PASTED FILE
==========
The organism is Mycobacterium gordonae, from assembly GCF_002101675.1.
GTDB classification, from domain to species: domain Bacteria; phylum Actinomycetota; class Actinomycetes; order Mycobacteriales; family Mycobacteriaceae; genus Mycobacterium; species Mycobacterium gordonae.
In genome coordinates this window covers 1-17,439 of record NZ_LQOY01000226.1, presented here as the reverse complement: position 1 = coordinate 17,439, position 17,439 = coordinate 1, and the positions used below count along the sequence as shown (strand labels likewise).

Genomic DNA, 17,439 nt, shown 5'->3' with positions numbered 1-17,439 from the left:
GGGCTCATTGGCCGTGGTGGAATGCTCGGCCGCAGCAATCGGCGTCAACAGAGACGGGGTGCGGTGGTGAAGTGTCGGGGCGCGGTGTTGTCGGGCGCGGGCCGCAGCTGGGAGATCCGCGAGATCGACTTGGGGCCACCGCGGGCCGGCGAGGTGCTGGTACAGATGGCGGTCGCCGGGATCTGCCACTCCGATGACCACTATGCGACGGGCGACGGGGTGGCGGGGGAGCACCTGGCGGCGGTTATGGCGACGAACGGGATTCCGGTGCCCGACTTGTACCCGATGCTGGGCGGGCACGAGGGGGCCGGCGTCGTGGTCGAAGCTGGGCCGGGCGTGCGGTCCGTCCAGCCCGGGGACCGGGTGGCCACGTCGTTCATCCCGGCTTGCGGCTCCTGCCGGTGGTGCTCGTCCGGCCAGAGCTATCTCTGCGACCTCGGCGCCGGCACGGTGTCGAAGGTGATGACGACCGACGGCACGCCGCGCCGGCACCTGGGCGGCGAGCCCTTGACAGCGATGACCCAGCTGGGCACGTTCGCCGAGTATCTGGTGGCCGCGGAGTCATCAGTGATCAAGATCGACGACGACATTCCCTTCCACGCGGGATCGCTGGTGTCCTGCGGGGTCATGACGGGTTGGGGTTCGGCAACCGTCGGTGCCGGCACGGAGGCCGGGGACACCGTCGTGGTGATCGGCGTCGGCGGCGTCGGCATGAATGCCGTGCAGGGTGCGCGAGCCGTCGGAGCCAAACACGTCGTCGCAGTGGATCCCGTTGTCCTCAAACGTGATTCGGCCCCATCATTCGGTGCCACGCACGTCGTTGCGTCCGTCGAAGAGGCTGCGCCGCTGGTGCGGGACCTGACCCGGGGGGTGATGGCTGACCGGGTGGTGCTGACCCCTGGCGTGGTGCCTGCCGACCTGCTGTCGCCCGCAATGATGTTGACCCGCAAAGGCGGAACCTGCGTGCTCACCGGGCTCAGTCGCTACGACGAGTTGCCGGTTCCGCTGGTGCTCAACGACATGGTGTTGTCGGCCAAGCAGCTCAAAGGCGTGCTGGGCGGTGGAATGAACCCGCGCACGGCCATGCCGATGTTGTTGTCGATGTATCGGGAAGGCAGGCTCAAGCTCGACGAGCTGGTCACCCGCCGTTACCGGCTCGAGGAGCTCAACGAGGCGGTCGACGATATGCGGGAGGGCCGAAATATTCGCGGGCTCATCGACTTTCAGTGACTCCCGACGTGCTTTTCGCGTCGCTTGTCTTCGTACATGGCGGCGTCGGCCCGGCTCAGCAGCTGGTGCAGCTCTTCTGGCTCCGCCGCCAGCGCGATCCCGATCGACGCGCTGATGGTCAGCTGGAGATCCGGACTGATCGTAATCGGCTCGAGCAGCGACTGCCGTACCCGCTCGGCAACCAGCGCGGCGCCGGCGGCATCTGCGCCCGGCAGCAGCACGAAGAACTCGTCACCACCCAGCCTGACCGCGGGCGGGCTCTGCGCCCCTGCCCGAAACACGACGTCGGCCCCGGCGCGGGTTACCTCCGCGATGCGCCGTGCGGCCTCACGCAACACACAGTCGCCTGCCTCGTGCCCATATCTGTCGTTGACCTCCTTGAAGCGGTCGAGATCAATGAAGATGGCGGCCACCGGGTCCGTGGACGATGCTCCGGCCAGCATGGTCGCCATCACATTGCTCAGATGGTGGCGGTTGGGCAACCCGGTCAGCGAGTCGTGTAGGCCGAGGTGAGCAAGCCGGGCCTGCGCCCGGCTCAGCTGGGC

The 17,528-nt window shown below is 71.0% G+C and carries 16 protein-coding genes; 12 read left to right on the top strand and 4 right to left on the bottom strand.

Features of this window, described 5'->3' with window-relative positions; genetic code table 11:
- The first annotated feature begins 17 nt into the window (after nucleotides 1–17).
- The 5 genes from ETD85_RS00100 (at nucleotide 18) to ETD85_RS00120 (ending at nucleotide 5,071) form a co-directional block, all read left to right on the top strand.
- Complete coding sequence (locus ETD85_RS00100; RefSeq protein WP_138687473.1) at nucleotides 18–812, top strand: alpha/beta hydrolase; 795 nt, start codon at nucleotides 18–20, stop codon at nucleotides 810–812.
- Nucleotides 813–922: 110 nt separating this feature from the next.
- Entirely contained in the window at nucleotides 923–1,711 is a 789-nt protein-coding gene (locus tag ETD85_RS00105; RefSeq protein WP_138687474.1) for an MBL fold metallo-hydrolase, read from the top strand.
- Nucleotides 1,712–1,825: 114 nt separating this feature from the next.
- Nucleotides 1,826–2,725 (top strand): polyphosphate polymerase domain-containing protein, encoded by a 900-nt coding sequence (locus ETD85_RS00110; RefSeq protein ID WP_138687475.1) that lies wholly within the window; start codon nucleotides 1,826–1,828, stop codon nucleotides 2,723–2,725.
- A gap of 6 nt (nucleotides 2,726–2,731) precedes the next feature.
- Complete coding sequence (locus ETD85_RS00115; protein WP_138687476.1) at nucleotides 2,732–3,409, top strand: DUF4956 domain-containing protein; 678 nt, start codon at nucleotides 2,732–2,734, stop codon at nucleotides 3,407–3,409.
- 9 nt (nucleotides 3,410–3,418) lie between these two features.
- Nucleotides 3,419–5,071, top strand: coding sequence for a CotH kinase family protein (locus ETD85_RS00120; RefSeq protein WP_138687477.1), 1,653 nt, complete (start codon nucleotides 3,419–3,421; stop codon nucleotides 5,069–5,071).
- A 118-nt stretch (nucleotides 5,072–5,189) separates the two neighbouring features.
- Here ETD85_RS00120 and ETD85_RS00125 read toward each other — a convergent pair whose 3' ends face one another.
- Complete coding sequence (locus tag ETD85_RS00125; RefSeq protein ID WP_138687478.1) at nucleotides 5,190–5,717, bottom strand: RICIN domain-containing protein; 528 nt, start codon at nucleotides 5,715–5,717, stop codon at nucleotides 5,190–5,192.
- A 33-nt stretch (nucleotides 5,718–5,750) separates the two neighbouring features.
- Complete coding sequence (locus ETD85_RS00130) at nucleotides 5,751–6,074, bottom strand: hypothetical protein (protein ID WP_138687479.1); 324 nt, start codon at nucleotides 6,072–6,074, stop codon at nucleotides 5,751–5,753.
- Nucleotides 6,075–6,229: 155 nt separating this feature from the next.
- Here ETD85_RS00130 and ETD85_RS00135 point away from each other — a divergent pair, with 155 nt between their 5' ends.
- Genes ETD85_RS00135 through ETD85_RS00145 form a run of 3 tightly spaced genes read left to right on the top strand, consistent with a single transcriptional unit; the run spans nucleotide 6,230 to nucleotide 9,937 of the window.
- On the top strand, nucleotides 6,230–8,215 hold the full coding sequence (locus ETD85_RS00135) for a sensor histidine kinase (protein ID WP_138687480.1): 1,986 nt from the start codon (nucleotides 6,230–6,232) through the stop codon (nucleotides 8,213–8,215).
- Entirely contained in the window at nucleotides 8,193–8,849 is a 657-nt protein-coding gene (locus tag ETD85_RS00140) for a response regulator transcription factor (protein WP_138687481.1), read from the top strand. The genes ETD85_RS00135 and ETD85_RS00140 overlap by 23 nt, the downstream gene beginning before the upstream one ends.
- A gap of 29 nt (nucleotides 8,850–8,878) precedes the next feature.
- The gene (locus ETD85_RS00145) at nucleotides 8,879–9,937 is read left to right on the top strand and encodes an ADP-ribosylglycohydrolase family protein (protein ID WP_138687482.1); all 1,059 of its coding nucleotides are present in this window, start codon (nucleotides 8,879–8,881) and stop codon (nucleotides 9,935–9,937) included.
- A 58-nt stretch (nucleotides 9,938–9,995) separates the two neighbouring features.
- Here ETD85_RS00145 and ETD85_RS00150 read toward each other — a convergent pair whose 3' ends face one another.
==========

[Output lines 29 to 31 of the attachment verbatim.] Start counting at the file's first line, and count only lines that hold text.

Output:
- A gap of 29 nt (nucleotides 8,850–8,878) precedes the next feature.
- The gene (locus ETD85_RS00145) at nucleotides 8,879–9,937 is read left to right on the top strand and encodes an ADP-ribosylglycohydrolase family protein (protein ID WP_138687482.1); all 1,059 of its coding nucleotides are present in this window, start codon (nucleotides 8,879–8,881) and stop codon (nucleotides 9,935–9,937) included.
- A 58-nt stretch (nucleotides 9,938–9,995) separates the two neighbouring features.